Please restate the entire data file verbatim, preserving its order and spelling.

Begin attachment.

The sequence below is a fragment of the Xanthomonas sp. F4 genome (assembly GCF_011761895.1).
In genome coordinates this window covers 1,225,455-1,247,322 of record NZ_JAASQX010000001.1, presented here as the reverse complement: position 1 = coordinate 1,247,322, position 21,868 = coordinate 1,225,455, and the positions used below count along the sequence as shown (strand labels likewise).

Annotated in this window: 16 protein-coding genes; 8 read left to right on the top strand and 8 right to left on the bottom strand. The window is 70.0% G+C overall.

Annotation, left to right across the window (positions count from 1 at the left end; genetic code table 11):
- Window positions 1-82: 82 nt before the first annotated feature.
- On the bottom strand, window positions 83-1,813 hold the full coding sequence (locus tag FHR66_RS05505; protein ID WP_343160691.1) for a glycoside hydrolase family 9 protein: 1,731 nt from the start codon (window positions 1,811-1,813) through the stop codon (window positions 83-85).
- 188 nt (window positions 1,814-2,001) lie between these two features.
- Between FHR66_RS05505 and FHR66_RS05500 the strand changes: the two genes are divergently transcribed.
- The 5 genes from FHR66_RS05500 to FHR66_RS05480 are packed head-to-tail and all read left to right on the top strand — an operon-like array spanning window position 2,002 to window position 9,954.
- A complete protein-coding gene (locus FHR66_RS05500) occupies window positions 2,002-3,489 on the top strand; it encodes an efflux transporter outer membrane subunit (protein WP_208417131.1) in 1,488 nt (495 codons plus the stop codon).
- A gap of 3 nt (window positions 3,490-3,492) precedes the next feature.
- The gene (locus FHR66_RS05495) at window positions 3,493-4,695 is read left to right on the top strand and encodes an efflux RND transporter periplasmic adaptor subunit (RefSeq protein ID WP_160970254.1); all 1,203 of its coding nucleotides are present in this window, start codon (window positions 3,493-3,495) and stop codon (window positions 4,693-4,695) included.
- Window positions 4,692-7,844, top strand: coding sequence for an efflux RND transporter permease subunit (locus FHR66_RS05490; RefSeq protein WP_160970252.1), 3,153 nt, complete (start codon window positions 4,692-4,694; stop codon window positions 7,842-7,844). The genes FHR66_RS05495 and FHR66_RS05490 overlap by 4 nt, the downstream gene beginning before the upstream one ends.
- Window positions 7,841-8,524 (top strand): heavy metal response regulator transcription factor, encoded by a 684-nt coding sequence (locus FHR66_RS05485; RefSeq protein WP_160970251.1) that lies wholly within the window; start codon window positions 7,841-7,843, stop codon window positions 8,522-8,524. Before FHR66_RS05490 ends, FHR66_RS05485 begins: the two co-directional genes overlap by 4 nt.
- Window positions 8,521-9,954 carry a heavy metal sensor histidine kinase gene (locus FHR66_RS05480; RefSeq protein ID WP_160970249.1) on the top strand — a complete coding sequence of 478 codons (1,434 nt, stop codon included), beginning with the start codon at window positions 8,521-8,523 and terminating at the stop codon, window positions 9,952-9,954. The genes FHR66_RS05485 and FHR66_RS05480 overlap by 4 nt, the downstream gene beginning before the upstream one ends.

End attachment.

The sequence below is a fragment of the Xanthomonas sp. F4 genome (assembly GCF_011761895.1).
In genome coordinates this window covers 1,225,455-1,247,322 of record NZ_JAASQX010000001.1, presented here as the reverse complement: position 1 = coordinate 1,247,322, position 21,868 = coordinate 1,225,455, and the positions used below count along the sequence as shown (strand labels likewise).

Annotated in this window: 16 protein-coding genes; 8 read left to right on the top strand and 8 right to left on the bottom strand. The window is 70.0% G+C overall.

Annotation, left to right across the window (positions count from 1 at the left end; genetic code table 11):
- Window positions 1-82: 82 nt before the first annotated feature.
- On the bottom strand, window positions 83-1,813 hold the full coding sequence (locus tag FHR66_RS05505; protein ID WP_343160691.1) for a glycoside hydrolase family 9 protein: 1,731 nt from the start codon (window positions 1,811-1,813) through the stop codon (window positions 83-85).
- 188 nt (window positions 1,814-2,001) lie between these two features.
- Between FHR66_RS05505 and FHR66_RS05500 the strand changes: the two genes are divergently transcribed.
- The 5 genes from FHR66_RS05500 to FHR66_RS05480 are packed head-to-tail and all read left to right on the top strand — an operon-like array spanning window position 2,002 to window position 9,954.
- A complete protein-coding gene (locus FHR66_RS05500) occupies window positions 2,002-3,489 on the top strand; it encodes an efflux transporter outer membrane subunit (protein WP_208417131.1) in 1,488 nt (495 codons plus the stop codon).
- A gap of 3 nt (window positions 3,490-3,492) precedes the next feature.
- The gene (locus FHR66_RS05495) at window positions 3,493-4,695 is read left to right on the top strand and encodes an efflux RND transporter periplasmic adaptor subunit (RefSeq protein ID WP_160970254.1); all 1,203 of its coding nucleotides are present in this window, start codon (window positions 3,493-3,495) and stop codon (window positions 4,693-4,695) included.
- Window positions 4,692-7,844, top strand: coding sequence for an efflux RND transporter permease subunit (locus FHR66_RS05490; RefSeq protein WP_160970252.1), 3,153 nt, complete (start codon window positions 4,692-4,694; stop codon window positions 7,842-7,844). The genes FHR66_RS05495 and FHR66_RS05490 overlap by 4 nt, the downstream gene beginning before the upstream one ends.
- Window positions 7,841-8,524 (top strand): heavy metal response regulator transcription factor, encoded by a 684-nt coding sequence (locus FHR66_RS05485; RefSeq protein WP_160970251.1) that lies wholly within the window; start codon window positions 7,841-7,843, stop codon window positions 8,522-8,524. Before FHR66_RS05490 ends, FHR66_RS05485 begins: the two co-directional genes overlap by 4 nt.
- Window positions 8,521-9,954 carry a heavy metal sensor histidine kinase gene (locus FHR66_RS05480; RefSeq protein ID WP_160970249.1) on the top strand — a complete coding sequence of 478 codons (1,434 nt, stop codon included), beginning with the start codon at window positions 8,521-8,523 and terminating at the stop codon, window positions 9,952-9,954. The genes FHR66_RS05485 and FHR66_RS05480 overlap by 4 nt, the downstream gene beginning before the upstream one ends.